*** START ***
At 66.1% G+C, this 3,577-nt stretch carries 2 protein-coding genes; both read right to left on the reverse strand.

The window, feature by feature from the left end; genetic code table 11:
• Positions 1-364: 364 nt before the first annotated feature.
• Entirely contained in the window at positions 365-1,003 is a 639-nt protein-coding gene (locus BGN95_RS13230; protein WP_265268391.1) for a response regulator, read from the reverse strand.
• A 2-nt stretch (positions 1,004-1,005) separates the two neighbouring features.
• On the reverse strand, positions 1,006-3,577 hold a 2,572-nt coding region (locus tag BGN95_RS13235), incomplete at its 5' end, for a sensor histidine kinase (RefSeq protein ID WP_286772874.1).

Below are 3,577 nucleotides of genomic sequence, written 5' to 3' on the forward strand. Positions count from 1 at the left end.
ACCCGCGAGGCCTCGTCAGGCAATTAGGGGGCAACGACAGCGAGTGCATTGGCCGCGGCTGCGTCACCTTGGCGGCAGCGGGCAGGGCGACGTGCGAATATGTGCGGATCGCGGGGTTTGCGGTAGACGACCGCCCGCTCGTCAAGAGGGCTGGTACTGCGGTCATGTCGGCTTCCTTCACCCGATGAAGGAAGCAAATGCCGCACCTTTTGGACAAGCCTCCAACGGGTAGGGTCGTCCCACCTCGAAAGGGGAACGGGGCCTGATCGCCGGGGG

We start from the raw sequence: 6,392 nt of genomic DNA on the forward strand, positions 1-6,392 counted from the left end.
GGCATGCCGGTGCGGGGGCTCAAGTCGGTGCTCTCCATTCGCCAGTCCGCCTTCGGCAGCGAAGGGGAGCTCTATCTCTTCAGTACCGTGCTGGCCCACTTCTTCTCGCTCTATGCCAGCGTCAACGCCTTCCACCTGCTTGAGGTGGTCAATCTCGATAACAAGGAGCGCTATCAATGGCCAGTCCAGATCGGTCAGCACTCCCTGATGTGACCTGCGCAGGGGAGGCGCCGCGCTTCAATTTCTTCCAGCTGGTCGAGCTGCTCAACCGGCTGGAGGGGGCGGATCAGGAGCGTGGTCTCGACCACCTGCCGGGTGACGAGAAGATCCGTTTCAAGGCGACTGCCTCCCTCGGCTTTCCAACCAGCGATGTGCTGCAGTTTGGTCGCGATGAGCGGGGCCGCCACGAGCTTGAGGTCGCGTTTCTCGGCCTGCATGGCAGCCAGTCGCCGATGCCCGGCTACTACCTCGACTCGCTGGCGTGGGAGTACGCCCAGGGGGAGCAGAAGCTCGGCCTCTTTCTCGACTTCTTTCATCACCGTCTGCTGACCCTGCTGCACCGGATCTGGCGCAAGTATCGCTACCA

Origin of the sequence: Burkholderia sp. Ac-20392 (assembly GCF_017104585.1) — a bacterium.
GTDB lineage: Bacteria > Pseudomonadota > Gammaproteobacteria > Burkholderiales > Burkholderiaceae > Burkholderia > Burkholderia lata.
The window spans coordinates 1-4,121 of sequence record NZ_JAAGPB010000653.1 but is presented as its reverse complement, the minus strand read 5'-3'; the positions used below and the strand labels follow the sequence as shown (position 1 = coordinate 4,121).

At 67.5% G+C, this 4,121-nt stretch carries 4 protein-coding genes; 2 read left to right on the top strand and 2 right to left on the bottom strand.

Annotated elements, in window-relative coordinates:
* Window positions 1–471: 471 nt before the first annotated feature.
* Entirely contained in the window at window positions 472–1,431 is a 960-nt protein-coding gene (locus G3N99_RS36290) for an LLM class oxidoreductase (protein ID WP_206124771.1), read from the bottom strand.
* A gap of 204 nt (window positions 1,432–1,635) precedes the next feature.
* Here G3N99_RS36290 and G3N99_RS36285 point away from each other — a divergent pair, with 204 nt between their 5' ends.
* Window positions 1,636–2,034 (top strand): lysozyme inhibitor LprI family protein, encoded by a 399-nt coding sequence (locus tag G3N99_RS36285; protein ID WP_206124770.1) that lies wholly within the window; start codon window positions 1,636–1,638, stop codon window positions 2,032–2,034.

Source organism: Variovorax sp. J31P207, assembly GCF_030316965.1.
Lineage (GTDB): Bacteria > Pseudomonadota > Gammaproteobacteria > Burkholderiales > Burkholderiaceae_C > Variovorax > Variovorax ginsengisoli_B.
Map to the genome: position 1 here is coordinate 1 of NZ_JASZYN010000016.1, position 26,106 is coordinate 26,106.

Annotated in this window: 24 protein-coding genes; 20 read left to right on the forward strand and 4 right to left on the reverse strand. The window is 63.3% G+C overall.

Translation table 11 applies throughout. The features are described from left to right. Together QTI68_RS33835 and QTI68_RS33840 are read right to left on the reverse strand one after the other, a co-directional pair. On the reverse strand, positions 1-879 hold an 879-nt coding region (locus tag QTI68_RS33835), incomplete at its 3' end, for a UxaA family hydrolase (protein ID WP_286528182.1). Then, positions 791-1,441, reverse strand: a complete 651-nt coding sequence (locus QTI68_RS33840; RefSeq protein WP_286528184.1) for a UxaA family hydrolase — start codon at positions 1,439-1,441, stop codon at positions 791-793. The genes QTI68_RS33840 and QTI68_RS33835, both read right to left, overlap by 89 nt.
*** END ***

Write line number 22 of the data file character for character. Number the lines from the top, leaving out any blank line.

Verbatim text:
Lineage (GTDB): Bacteria > Pseudomonadota > Gammaproteobacteria > Burkholderiales > Burkholderiaceae_C > Variovorax > Variovorax ginsengisoli_B.